International Science Team Intensifies Research on Lithium-Sulfur Batteries

- EN - DE

Joint project -AReLiS-3- commences at MEET Battery Research Center

The research team will continue to decipher the electrochemical processes within
The research team will continue to decipher the electrochemical processes within the cells. © MEET - Judith Kraft
A research team at the MEET Battery Research Center at the University of Münster has kicked off the international joint project "AReLiS-3" to pursue research on lithium-sulfur batteries. Its aim is to develop, investigate and optimize novel cell designs, materials, electrode coatings and electrolytes for sulfur-based battery systems. These innovations promise to reduce the rapid aging of battery cells and pave the way for a technological and industrial breakthrough. Building on the results of the previous projects, research is now intensifying the characterization of the electrode interphases. The interphases significantly influence battery cell performance, especially with regard to the negative ageing effects which predominantly occur there. The Federal Ministry of Education and Research (BMBF) has agreed to provide the German project partners with around 1.9 million euros to finance the two-and-half-year project run.

The research team will use analytical methods to further decipher the electrochemical processes within the cells. In addition to the sulfur-based cathodes, researchers will investigate conventional nickel-manganese-cobalt-based cathodes and compare them with each other. -In a further step towards application, we will upscale the most promising lithium-sulfur concepts under industrial aspects and cycle and investigate them in pouch cells,- explained project manager Dr Simon Wiemers-Meyer, deputy head of the research division -Analytics & Environment- at MEET Battery Research Center.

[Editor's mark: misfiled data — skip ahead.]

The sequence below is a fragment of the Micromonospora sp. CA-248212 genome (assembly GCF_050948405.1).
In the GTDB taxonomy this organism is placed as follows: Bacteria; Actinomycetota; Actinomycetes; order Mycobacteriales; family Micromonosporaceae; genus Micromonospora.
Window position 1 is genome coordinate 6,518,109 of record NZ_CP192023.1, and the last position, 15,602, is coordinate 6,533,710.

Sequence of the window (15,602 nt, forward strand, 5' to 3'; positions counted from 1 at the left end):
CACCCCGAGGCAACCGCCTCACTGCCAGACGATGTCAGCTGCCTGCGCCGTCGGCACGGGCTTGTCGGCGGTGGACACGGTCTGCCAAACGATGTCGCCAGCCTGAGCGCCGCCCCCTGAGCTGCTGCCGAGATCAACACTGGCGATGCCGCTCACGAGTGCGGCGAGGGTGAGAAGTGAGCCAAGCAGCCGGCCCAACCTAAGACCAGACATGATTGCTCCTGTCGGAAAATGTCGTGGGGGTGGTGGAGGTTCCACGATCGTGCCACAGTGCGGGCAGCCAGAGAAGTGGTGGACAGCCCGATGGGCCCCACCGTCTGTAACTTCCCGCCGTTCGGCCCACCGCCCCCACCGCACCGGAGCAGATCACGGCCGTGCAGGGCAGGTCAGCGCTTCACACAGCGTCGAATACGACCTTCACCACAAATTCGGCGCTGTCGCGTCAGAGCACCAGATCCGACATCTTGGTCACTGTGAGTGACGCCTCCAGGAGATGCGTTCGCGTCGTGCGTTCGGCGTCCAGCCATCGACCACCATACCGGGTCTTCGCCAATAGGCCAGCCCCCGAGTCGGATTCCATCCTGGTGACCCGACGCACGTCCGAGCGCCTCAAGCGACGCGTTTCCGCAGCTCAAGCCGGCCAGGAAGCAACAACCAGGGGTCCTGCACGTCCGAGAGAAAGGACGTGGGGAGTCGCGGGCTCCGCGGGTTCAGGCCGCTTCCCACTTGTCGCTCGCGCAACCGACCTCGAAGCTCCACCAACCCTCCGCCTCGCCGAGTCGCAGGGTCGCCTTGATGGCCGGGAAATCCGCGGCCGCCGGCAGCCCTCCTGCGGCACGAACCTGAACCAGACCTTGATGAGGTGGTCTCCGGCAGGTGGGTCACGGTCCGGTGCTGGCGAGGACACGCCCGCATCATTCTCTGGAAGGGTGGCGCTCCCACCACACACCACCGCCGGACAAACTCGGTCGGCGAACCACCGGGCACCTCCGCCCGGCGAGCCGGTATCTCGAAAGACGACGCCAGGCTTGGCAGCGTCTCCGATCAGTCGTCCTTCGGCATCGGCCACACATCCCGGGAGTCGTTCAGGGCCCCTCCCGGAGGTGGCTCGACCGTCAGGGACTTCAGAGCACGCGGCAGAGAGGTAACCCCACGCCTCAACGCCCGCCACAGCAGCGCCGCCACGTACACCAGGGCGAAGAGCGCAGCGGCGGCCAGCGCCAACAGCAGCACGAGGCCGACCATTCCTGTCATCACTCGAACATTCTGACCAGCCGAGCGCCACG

This new research venture is the result of an aging issue that many lithium-sulfur concepts have faced in the past, namely the formation of soluble polysulfides in the electrolyte at the cathode. This causes an irreversible deposition of sulfur species on the anode. After just a few charging and discharging cycles, the capacity of the lithium-sulfur battery can drop to a low level. Using solid instead of liquid electrolytes is one approach to prevent the polysulfide migration. To address this problem, researchers in the predecessor projects -AReLiS-1 and -2- investigated the reactions of the cathodes in liquid, solid and hybrid electrolytes. The use of pure polymer, solid and hybrid electrolytes, for example, offered enormous potential for long-term stable lithium-sulfur batteries. In addition to reducing polysulfide migration, these electrolytes enabled a higher active material utilization. Based on the deeper insights into the chemical processes, the team developed new materials for lithium-sulfur batteries, as well as new methods for their analysis.

The MEET research team will collaborate with scientists from the Helmholtz Institute Münster of Forschungszentrum Jülich, Technische Universität Dresden, Fraunhofer IWS Dresden, Waseda University (Japan), National Institute of Advanced Industrial Science and Technology AIST (Japan), Tohoku University (Japan) and Kyushu University (Japan). The project runs from November 2023 to March 2026.